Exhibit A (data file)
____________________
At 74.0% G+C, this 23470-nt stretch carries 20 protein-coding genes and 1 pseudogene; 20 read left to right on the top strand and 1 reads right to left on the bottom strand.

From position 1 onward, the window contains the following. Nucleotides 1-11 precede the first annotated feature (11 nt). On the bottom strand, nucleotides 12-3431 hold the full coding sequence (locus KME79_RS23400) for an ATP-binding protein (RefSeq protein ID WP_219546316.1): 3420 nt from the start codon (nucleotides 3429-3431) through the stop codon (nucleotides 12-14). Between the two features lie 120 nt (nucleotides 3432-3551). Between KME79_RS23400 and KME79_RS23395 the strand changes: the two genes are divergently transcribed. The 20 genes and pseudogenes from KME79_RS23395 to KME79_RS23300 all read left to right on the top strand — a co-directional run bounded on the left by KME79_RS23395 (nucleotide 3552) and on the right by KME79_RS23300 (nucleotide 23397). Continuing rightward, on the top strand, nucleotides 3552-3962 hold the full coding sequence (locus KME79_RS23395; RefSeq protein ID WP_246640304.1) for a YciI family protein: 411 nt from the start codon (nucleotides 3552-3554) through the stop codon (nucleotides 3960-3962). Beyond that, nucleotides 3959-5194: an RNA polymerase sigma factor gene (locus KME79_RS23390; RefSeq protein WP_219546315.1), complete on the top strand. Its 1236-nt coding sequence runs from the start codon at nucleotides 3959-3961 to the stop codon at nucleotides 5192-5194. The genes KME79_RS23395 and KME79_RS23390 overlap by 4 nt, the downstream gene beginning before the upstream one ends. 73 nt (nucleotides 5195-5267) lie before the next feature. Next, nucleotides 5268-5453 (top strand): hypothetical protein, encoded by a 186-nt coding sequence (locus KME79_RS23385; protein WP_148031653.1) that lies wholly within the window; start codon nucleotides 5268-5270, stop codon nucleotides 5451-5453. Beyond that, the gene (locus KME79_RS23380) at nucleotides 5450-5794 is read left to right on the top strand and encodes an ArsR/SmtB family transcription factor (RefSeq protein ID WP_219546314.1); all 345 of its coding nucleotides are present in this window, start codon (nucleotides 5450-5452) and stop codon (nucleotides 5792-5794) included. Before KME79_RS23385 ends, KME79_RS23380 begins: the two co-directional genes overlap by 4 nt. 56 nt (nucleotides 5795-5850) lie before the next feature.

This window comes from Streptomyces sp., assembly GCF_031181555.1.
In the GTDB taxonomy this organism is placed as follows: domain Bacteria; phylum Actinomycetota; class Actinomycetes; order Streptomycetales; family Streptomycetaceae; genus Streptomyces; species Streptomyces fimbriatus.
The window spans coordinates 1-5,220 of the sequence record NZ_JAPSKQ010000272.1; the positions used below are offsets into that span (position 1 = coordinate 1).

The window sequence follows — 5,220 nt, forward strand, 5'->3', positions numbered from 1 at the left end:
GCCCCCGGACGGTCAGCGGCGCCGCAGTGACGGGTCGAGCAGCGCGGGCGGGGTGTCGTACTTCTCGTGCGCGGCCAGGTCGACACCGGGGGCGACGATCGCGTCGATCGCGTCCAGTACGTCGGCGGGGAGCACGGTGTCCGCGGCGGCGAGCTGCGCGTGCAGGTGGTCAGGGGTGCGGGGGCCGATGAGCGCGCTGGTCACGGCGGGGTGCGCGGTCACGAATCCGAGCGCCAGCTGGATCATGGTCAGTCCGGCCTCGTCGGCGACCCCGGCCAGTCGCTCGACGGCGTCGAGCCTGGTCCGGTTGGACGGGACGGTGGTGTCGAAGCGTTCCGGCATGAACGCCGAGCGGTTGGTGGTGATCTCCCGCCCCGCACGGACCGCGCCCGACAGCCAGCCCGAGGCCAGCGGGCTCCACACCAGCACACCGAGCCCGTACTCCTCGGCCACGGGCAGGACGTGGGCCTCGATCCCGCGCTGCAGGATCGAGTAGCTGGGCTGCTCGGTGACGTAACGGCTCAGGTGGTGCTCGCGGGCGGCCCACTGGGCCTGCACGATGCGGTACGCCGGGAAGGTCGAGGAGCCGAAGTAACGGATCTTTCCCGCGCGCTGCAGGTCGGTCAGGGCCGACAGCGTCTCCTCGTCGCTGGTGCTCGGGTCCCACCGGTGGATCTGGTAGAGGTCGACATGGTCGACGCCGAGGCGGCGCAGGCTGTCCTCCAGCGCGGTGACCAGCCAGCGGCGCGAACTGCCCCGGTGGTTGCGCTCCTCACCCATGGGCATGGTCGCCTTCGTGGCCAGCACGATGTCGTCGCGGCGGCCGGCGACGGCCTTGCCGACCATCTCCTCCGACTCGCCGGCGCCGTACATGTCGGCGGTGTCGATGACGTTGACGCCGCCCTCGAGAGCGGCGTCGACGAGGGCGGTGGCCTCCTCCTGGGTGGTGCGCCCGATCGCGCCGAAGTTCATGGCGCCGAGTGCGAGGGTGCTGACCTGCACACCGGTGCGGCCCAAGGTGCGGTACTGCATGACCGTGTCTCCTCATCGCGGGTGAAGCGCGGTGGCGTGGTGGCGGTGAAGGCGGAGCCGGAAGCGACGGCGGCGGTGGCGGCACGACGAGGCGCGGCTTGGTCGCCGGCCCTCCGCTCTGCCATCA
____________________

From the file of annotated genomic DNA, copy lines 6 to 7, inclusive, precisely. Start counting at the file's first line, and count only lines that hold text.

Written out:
The window sequence follows — 5,220 nt, forward strand, 5'->3', positions numbered from 1 at the left end:
GCCCCCGGACGGTCAGCGGCGCCGCAGTGACGGGTCGAGCAGCGCGGGCGGGGTGTCGTACTTCTCGTGCGCGGCCAGGTCGACACCGGGGGCGACGATCGCGTCGATCGCGTCCAGTACGTCGGCGGGGAGCACGGTGTCCGCGGCGGCGAGCTGCGCGTGCAGGTGGTCAGGGGTGCGGGGGCCGATGAGCGCGCTGGTCACGGCGGGGTGCGCGGTCACGAATCCGAGCGCCAGCTGGATCATGGTCAGTCCGGCCTCGTCGGCGACCCCGGCCAGTCGCTCGACGGCGTCGAGCCTGGTCCGGTTGGACGGGACGGTGGTGTCGAAGCGTTCCGGCATGAACGCCGAGCGGTTGGTGGTGATCTCCCGCCCCGCACGGACCGCGCCCGACAGCCAGCCCGAGGCCAGCGGGCTCCACACCAGCACACCGAGCCCGTACTCCTCGGCCACGGGCAGGACGTGGGCCTCGATCCCGCGCTGCAGGATCGAGTAGCTGGGCTGCTCGGTGACGTAACGGCTCAGGTGGTGCTCGCGGGCGGCCCACTGGGCCTGCACGATGCGGTACGCCGGGAAGGTCGAGGAGCCGAAGTAACGGATCTTTCCCGCGCGCTGCAGGTCGGTCAGGGCCGACAGCGTCTCCTCGTCGCTGGTGCTCGGGTCCCACCGGTGGATCTGGTAGAGGTCGACATGGTCGACGCCGAGGCGGCGCAGGCTGTCCTCCAGCGCGGTGACCAGCCAGCGGCGCGAACTGCCCCGGTGGTTGCGCTCCTCACCCATGGGCATGGTCGCCTTCGTGGCCAGCACGATGTCGTCGCGGCGGCCGGCGACGGCCTTGCCGACCATCTCCTCCGACTCGCCGGCGCCGTACATGTCGGCGGTGTCGATGACGTTGACGCCGCCCTCGAGAGCGGCGTCGACGAGGGCGGTGGCCTCCTCCTGGGTGGTGCGCCCGATCGCGCCGAAGTTCATGGCGCCGAGTGCGAGGGTGCTGACCTGCACACCGGTGCGGCCCAAGGTGCGGTACTGCATGACCGTGTCTCCTCATCGCGGGTGAAGCGCGGTGGCGTGGTGGCGGTGAAGGCGGAGCCGGAAGCGACGGCGGCGGTGGCGGCACGACGAGGCGCGGCTTGGTCGCCGGCCCTCCGCTCTGCCATCA